That in itself is not all that unusual, as I have seen both species at Mayslake before. What seemed odd was, in this butterfly-rich spring, these were the first of both species I have encountered on the preserve. Both overwinter as adults, and back in March during the warm weather we experienced, I would expect to have seen them, especially with multiple sightings of both species happening now. What gives? Yet another little mystery to tuck away in memory.

Recent Insect News

by Carl Strang

Red admiral butterflies have attracted a lot of attention in recent weeks. We are seeing many more than usual this year. According to authorities, including Chicago’s Doug Taron in his blog, these are mostly migrants coming up from the south.

Red admirals have been appearing in clusters at Mayslake Forest Preserve. I am counting dozens on a typical lunchtime walk.

I wonder, though, how many are local survivors of the mild winter. It might be possible to find out, by doing chemical or isotope analyses of tissues. That method has been used, for instance, to determine where breeding birds spent the winter, but it would be an expensive study to undertake.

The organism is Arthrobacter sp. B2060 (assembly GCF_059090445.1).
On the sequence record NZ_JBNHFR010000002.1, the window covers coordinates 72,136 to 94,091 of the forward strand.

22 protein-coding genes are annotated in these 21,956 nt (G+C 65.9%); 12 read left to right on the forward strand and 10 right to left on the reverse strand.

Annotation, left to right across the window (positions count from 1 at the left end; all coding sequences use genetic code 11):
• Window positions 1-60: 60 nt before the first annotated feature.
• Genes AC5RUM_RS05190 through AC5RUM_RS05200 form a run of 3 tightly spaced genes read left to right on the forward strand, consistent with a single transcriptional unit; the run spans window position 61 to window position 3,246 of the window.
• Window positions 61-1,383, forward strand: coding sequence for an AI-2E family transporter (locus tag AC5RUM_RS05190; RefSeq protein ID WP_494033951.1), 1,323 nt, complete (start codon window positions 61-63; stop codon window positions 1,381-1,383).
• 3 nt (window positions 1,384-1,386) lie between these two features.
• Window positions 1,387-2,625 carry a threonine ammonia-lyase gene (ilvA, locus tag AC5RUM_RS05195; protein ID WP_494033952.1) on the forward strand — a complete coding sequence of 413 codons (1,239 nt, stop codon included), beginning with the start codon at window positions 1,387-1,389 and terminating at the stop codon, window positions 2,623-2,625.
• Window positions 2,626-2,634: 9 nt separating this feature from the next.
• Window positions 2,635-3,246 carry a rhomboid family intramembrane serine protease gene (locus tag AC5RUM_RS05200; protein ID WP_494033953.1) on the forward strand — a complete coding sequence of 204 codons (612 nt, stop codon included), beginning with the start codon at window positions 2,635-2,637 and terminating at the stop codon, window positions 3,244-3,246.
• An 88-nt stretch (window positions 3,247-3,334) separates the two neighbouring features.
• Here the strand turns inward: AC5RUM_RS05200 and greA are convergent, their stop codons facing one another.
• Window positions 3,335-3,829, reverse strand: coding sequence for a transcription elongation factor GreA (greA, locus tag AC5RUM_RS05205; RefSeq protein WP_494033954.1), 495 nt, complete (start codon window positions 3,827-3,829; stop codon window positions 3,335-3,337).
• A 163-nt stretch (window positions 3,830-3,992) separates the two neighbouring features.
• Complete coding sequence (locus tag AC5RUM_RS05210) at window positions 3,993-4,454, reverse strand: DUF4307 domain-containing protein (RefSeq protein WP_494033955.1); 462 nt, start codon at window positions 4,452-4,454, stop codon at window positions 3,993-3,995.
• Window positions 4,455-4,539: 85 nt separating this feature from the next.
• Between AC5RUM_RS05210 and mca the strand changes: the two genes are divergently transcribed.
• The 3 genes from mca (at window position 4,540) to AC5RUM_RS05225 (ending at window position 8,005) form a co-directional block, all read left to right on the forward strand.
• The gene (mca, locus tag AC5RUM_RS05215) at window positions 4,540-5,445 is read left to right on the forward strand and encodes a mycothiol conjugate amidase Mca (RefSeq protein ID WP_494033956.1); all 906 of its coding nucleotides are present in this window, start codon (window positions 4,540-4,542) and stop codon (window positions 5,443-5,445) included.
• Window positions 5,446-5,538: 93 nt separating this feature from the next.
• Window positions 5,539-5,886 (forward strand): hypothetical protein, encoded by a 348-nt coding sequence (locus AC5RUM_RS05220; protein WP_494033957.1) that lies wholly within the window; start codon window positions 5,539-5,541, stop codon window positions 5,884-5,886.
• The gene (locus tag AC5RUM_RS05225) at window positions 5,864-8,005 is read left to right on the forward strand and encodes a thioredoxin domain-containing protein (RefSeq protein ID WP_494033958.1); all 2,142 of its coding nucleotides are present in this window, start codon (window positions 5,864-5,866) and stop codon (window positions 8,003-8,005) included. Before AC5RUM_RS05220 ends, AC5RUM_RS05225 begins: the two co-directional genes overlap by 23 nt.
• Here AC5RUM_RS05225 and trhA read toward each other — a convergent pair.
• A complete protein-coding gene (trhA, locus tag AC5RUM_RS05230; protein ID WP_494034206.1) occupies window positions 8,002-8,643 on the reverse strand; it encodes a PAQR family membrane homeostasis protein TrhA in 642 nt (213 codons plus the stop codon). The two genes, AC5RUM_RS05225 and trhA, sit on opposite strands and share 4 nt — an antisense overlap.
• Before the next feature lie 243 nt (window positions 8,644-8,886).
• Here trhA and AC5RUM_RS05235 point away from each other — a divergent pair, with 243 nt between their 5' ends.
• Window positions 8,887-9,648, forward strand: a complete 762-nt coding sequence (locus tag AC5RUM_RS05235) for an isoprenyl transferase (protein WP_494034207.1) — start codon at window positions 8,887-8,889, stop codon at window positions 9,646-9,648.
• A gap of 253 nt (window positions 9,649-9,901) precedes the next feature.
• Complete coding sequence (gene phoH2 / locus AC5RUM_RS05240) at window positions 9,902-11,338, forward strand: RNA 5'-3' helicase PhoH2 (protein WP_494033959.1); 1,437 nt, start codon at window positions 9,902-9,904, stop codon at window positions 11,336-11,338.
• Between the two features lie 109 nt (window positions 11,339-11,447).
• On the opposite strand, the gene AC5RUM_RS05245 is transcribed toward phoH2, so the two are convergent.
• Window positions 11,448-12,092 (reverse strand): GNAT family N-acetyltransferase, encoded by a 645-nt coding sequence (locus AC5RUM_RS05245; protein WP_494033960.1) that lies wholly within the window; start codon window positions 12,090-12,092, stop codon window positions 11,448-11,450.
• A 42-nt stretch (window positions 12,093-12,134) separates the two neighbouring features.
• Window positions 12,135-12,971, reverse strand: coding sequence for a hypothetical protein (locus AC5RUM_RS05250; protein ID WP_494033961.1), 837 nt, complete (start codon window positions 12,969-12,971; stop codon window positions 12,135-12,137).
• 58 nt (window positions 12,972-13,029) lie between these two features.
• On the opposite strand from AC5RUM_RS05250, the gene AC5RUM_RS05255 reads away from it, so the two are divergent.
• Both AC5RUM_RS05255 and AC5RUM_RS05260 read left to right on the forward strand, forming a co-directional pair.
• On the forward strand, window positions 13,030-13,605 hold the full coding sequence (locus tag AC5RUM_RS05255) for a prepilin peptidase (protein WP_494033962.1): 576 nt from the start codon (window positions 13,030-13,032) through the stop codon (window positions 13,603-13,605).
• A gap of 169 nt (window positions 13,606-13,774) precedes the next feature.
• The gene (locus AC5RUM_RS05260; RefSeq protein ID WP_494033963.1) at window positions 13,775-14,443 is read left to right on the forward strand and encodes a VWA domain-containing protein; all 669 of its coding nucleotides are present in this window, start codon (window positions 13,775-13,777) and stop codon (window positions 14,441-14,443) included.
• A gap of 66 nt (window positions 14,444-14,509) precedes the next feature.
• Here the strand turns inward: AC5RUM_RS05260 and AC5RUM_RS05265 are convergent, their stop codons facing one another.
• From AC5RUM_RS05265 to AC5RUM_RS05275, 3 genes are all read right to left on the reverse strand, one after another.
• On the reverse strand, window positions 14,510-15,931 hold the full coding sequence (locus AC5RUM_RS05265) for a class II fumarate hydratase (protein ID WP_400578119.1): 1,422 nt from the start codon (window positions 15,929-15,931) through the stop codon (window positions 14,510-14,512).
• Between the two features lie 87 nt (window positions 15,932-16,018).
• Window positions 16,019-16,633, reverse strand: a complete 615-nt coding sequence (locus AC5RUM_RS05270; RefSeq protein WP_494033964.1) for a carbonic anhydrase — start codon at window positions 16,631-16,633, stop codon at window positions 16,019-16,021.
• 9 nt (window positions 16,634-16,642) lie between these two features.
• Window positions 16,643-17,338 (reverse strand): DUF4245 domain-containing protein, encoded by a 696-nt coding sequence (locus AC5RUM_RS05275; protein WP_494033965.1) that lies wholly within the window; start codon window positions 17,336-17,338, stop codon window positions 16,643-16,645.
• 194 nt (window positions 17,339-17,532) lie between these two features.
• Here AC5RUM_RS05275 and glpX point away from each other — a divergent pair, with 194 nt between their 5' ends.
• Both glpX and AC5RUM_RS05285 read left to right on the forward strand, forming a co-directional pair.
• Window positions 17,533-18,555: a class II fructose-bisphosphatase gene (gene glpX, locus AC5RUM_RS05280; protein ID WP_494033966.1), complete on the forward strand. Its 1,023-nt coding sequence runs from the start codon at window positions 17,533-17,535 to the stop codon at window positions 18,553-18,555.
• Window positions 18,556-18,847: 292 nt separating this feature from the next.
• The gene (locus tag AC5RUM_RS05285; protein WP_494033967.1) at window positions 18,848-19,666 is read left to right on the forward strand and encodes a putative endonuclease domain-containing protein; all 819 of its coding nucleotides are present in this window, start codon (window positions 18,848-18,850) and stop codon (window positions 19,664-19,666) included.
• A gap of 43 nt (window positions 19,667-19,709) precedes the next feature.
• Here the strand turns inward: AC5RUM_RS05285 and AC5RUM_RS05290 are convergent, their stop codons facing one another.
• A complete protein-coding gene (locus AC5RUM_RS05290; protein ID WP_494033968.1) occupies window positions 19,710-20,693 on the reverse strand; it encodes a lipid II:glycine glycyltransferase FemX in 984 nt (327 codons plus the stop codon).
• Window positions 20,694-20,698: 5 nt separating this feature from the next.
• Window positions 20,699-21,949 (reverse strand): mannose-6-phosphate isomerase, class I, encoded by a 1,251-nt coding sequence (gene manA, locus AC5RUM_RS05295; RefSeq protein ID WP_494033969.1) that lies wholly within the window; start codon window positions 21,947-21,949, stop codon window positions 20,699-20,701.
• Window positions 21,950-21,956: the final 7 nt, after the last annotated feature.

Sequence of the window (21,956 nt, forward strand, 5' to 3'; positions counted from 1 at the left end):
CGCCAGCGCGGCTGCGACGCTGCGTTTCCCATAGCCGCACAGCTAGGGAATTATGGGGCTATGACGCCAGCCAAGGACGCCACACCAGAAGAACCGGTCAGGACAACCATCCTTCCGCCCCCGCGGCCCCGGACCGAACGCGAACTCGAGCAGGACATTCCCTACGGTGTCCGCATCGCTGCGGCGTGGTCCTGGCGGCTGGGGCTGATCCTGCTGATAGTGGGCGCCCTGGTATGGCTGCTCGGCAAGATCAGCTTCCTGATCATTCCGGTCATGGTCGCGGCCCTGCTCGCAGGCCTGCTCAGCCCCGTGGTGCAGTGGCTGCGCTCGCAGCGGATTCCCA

Another migrant which has begun to show up in greater than usual numbers is the American lady, a butterfly in the same genus as the red admiral.

Last week I saw a few syrphid flies which proved to be indistinguishable from one of the species that were abundant last fall.

According to references I accessed through the BugGuide website, both these and the autumn ones are Helophilus fasciatus.

I also photographed a small bee that is colored like a carpenter bee.

This may be the mining bee Anthophora abrupta. If so, the pale face makes it a male.

These have tunnel nests in clay banks. The most likely nearby location is the friary demolition site. When my back has healed to the point where I can be more mobile, I’ll see if I can find a colony there. That would confirm the identification.

Recent Butterflies

by Carl Strang

Earlier I mentioned that one winner in the winter survival sweepstakes appears to have been the spring azure. Another butterfly that apparently benefits from mild winters is the red admiral, and I have been seeing enough of these already at Mayslake Forest Preserve to regard them as another beneficiary in 2012.

Sometimes the red admiral can be seen at a flower or on territory, but often all you get is a flash of orange on an otherwise dark wing as the medium-sized butterfly flits past.

It’s too soon to tell with other butterflies. Last week I got the opportunity to photograph both genders of the wild indigo dusky wing, but they are the only two individuals I have seen to date.